Prankvertising and Going Viral

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Prankverts are those strange PR stunts staged by brands in the hope that the resulting hilarity that’s captured on film will go viral and be shared through social media. Admit it – you’ve watched at least one of them on YouTube. They’re often compelling viewing and involve us laughing in one way or another, often at the expense of the subjects of the PR stunt that are being pranked.

They’re arguably a product of the digital age and a way that advertisers can draw attention to their brands in a way that doesn’t make the viewer feel as if they’re being marketed to. They can also generate a huge return on investment if one small prank can be amplified to millions of viewers across the internet. Often it’s the subjects of a video that are being pranked by a brand, but sometimes a brand likes to prank the public as a whole in an April Fools-style stunt (see Paddy Power below).

Here are 4 examples of prankverts that have hit the headlines in recent times, with some analysis on whether they’ve achieved what they’ve set out to:


Carrie: Coffee Shop Pranking


I’ll start with a high budget, high impact, and highly popular prankvert that was made as a PR stunt for the 2013 film remake of Carrie. The stunt pranked innocent members of the public that were sitting in a coffee shop. The room around them started to change and supernatural events seemingly starting to occur in front of their eyes. It was an elaborate set up straight out of Hollywood that was so successful not just because of the idea, but the way the prankvert was shot and presented to the viewer in a way that let them in on every aspect of the prank.

In terms of a one-off stunt for a film release, there surely wasn’t a more powerful way of letting the public know about the premise of the movie and what it has to offer. It has so far amassed over 57m views on YouTube and I highly doubt that issuing a simple film trailer would have resulted in the same amount of impacts.


Pepsi: Roadside Carnage


Earlier this year Pepsi modified a digital billboard attached to a bus shelter in Central London to create an illusion to those waiting for their bus. In a stunt that cost the price of some CGI production and the hiring of one 6-sheet, it’s managed to amass over 6m views on YouTube and produce an extremely large return on investment. It’s also interesting to note that there isn’t a can of Pepsi in sight during any of the prank. Not only did it bring attention to the brand, but also showcased an innovative way of using roadside digital 6-sheets to their full potential. It would have been great to see a bit more linkage between the prank and the brand, but the stunt nevertheless worked flawlessly.


Toys R Us: Diverting a School Bus


In 2013 Toys R Us released a prankvert in which children were the butt of the joke. The toy store filmed kids as it took them on a school trip to what they thought was part of a science and nature lesson, only to reveal during the journey that they’re actually travelling to Toys R Us.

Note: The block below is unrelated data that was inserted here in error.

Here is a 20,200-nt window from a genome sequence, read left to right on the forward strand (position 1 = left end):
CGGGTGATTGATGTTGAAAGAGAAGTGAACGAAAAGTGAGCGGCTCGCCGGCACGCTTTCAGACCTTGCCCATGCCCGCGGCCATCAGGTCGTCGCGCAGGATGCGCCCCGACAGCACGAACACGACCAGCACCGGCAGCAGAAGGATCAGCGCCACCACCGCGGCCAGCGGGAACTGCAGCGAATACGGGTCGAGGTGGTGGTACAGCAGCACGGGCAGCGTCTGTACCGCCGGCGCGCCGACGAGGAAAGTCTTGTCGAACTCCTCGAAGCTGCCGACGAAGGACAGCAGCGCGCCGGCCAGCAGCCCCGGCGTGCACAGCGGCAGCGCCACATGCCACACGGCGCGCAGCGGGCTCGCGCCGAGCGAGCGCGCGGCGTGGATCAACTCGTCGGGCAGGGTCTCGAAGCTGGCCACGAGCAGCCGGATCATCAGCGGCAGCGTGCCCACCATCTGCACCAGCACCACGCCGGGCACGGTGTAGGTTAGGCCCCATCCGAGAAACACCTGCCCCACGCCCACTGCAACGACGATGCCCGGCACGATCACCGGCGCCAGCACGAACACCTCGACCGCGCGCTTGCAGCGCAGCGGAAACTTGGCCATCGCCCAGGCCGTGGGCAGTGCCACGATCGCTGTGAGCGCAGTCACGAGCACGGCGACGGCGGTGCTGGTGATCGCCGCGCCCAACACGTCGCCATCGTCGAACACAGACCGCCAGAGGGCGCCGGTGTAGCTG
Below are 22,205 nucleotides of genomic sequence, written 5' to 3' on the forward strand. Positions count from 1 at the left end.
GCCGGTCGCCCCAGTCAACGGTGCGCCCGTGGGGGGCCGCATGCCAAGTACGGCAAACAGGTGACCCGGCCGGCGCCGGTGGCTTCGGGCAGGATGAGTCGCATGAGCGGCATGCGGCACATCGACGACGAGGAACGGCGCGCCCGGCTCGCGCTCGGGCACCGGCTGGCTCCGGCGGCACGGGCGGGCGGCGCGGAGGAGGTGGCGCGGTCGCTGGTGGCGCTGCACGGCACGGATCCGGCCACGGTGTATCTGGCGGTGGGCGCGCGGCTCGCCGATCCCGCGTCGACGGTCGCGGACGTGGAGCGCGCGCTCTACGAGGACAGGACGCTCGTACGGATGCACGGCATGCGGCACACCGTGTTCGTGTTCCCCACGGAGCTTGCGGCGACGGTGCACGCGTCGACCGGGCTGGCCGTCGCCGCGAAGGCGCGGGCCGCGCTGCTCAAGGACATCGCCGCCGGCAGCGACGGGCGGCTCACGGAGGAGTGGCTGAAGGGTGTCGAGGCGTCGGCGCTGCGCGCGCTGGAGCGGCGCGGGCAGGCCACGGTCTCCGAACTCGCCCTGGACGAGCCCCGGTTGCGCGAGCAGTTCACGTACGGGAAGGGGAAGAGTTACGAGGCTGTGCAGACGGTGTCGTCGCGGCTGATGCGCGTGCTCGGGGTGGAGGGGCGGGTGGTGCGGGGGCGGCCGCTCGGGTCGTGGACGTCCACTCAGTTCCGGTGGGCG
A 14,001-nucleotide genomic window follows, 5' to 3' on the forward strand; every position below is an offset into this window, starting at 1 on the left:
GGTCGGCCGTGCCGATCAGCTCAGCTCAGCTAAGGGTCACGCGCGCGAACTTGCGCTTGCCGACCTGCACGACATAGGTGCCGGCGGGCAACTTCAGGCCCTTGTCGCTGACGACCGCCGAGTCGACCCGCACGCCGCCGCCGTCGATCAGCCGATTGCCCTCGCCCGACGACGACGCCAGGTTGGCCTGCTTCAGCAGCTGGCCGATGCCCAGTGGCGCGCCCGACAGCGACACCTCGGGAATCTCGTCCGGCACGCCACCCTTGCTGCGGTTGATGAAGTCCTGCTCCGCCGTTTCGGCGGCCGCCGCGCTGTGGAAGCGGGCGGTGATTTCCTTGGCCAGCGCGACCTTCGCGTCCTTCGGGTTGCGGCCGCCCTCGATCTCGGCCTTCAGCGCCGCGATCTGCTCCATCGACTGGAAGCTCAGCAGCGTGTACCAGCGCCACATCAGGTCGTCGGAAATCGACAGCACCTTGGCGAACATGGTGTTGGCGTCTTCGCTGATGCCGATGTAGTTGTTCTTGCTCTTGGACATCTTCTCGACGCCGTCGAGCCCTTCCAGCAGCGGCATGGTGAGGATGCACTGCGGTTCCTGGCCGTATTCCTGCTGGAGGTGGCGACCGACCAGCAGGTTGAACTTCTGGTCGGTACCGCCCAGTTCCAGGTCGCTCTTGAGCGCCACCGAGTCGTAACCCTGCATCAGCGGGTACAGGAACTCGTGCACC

It sure is cute, but it’s also incredibly forced and unashamedly taking advantage of the children involved that probably don’t truly understand what’s going on. The video also received some backlash in regards to how it promotes toys over education to the younger generations. These reasons may be why the effort reached only 1m views on YouTube (with nearly 3,000 dislikes) and failed to go viral. It’s proof that successful prankverts do need to be based on strong ideas and that a high budget with a polished final output doesn’t necessarily equal certain praise.


Paddy Power: Cutting Down the Amazon

This Paddy Power prankvert is different as it doesn’t go down the conventional route of showing a video of unfortunate passers-by being pranked. Instead, Paddy Power decided to play on its controversial reputation and prank the world as a whole. Less than a week before the start of the 2014 World Cup an image taken from a helicopter was posted online that appeared to show an area of the Amazon chopped down to spell out “C’mon England!”. What resulted was a barrage of hate from internet users, including some high-profile figures from the world of celebrity and business.


Paddy Power Response

Paddy Power’s #savetherainforest response to their initial prankvert.


A day later and Paddy Power spilled the beans on the stunt and went into very precise detail about how they hired graphic designers to make it seem as if they’d chopped down part of the Amazon. It even went one step further in directing visitors to a site about preventing deforestation and planting new trees. Some sceptics still called foul, saying that Paddy Power cut down the trees and then quickly made up an excuse after the unprecedented amount of negative reaction. It’s not true though – this stunt was so believable that it got the whole world talking, and left the whole world with egg on its face. Even Paddy Power can play nicely every once in a while.


Bonus Prankvert

Ever wondered about the best way to advertise a toilet cleaning product?

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